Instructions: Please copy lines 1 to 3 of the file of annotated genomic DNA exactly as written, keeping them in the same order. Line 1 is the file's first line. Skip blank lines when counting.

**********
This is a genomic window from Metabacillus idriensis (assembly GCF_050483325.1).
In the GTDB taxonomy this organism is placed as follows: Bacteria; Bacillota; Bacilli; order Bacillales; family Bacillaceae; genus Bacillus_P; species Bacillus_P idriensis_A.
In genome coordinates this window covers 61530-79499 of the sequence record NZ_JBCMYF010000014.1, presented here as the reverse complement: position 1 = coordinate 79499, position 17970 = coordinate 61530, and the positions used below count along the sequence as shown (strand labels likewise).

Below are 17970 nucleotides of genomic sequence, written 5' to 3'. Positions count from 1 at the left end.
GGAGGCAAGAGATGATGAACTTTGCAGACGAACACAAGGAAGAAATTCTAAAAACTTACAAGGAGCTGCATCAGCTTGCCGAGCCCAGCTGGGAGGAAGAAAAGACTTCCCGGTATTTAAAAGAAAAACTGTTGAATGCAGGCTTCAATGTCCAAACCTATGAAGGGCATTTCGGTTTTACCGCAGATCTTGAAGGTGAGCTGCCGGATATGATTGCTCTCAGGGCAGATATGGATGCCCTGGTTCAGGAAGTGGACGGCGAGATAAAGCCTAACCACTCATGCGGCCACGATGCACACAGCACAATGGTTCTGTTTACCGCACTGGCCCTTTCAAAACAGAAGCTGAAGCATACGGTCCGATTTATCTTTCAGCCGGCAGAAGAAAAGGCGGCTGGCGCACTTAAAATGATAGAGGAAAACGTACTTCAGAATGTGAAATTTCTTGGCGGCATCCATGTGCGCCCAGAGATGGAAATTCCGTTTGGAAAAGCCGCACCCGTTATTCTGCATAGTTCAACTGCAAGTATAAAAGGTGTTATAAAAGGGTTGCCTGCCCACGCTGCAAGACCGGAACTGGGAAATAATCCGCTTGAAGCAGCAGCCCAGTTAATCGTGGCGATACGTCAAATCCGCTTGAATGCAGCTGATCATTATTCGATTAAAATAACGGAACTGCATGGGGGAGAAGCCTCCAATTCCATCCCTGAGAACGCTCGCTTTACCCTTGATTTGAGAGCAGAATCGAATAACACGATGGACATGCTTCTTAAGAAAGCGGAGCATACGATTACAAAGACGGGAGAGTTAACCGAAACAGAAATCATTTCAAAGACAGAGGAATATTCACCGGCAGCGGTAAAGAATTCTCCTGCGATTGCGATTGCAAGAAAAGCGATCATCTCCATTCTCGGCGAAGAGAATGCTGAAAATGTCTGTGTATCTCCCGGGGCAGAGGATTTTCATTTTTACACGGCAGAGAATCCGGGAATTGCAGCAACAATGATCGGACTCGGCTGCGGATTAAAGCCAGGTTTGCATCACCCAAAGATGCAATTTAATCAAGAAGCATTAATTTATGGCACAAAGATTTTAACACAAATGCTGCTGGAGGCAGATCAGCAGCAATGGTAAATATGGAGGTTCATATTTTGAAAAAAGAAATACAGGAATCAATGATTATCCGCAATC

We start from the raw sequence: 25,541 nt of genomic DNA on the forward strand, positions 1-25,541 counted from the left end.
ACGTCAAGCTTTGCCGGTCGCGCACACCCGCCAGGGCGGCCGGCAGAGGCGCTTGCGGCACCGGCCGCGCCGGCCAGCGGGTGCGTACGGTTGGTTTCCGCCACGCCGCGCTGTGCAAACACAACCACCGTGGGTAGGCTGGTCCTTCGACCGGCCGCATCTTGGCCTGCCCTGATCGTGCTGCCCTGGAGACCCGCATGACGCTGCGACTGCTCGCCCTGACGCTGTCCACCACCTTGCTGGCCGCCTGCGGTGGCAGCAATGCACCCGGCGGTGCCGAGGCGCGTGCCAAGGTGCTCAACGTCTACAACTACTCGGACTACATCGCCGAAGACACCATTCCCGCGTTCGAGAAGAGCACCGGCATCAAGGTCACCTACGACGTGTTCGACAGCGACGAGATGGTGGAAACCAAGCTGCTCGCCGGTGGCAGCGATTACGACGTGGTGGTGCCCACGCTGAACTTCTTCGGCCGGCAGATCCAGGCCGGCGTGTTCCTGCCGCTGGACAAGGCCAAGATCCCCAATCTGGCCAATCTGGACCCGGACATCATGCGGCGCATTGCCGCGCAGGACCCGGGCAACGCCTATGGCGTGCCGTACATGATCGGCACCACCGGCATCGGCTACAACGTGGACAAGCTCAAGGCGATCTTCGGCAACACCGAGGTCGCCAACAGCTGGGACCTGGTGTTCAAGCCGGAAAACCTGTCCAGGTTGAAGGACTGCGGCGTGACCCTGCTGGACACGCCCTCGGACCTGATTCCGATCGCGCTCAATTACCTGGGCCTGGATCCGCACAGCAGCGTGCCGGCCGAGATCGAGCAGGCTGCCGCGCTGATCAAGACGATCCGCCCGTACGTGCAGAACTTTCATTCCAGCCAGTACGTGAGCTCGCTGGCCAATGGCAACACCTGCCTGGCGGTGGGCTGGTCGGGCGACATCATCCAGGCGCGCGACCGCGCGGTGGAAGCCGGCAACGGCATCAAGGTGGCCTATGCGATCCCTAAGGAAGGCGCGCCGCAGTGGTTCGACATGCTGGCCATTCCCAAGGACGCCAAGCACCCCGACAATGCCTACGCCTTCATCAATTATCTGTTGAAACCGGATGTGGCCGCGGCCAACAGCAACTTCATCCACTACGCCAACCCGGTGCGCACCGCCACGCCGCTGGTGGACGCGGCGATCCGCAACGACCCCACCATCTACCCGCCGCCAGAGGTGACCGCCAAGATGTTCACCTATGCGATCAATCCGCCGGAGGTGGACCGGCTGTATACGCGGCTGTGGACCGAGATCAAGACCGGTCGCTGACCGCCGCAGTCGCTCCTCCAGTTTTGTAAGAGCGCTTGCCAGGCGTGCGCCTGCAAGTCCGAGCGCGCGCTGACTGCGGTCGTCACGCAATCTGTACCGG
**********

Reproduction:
This is a genomic window from Metabacillus idriensis (assembly GCF_050483325.1).
In the GTDB taxonomy this organism is placed as follows: Bacteria; Bacillota; Bacilli; order Bacillales; family Bacillaceae; genus Bacillus_P; species Bacillus_P idriensis_A.
In genome coordinates this window covers 61530-79499 of the sequence record NZ_JBCMYF010000014.1, presented here as the reverse complement: position 1 = coordinate 79499, position 17970 = coordinate 61530, and the positions used below count along the sequence as shown (strand labels likewise).